New data has shed further doubt on the long-term viability of the daily fantasy sports (DFS) industry.
Ed Miller, author of numerous books on poker strategy, and Daniel Singer, senior adviser of the McKinsey & Company Global Sports and Gaming Practice, published an article on Sports Business Journal addressing “the curse of too much skill.” Specifically, the pair voiced concerns about how a miniscule percentage of DFS players are using technological aids to capture the bulk of player winnings.
According to the authors’ stats, which Miller said were “collected by a third party from publicly available pages,” the overwhelming majority (80%) of DFS players were considered minnows, responsible for only around 8% of total DFS entry fees. Over the first half of the 2015 Major League Baseball season, these minnows spent an average of $49 in entry fees, half of which they ended up losing.
Meanwhile, just 1.3% of all DFS players accounted for 40% of fees and won 91% of player profits. The bulk of this upper echelon spent an average of $9,100 on fees, on which they realized profits of $2,400, while accounting for 23% of all fees and 77% of the profits.
The top 11 players of this 1.3% are the true DFS sharks, spending an average of $2m in entry fees and realizing profits of $135k apiece. These 11 players accounted for 17% of all entry fees.
On the flip side of that equation, 5% of players are DFS’ ‘big fish,’ accountable for 36% of entry fees and 75% of all losses. These whales spent an average of $3,600 entering DFS contests, losing about $1,100 in the process. (The remaining 16% of fees were contributed by another 13.7% of players.)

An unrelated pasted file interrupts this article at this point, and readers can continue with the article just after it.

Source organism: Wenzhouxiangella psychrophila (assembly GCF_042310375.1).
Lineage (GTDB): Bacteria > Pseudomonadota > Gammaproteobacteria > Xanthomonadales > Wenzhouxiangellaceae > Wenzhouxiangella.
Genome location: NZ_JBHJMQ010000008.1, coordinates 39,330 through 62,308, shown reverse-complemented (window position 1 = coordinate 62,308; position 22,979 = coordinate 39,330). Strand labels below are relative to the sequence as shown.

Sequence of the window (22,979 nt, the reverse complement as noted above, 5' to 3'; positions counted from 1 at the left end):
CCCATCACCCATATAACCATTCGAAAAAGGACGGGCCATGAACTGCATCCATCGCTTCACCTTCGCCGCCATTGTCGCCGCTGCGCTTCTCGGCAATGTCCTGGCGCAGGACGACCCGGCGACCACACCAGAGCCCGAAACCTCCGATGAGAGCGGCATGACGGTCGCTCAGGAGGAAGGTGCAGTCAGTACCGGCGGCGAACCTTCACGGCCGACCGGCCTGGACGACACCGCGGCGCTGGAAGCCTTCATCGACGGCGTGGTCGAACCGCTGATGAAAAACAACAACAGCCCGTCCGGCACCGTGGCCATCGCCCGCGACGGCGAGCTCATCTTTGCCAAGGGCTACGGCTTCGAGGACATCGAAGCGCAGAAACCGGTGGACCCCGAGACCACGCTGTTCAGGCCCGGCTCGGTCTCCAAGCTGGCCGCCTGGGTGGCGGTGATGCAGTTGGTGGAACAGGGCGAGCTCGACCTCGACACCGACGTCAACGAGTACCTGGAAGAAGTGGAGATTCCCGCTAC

The authors contend that the minnows will happily continue to chug along losing $10 per month in perpetuity. The same can probably not be said about those unlucky whales, unless they’re masochists with more money than brains, yet they appear crucial to the health of the DFS economy, particularly if DFS operators want to keep on spending double-digit millions per week on TV ads).
The authors attribute the sharks’ success to the use of sophisticated technological modelling tools and the ubiquity of sharks in all DFS tournaments. It’s not uncommon for sharks to enter nearly every single DFS contest on a particular site, creating a scenario for minnows that the authors likened to Neo in The Matrix Reloaded, forced to contend with hundreds of Agent Smiths at the same time.
The authors suggest a number of potential fixes, including limiting the number of contests a player can enter on any one day, a restriction that FanDuel has already imposed. However, Miller says sharks will eventually adapt to this restriction by facilitating syndicate play.
A few months back, DraftKings’ decision to officially permit the sue of automated software for certain tasks on its site was greeted with howls of outrage by the DFS rank-and-file, who saw their own chances of success being further diminished. While RotoGrinders subsequently issued a free (for the moment) scripting tool, those modeling tools employed by sharks will continue to give them the necessary edge.
Earlier this week, poker aficionado Kim Lund (@infintieedgekim) posted a blog wondering if the DFS industry would “repeat online poker’s mistake.” Lund said DFS appeared to be “cultivating a pro culture” that would ultimately lead minnows to “conclude that their role to play is that of cannon fodder.”
Lund observed that while many DFS fans played simply for the love of it, they also did so with the expectation of winning now and then. “Feeling that you have a shot even if you’re the underdog is an absolute must for anyone to put money on the table.” Lund noted that DFS is doing a bang-up job of attracting new players but “the risk is that he or she will bust through their budget so fast that they burn out.”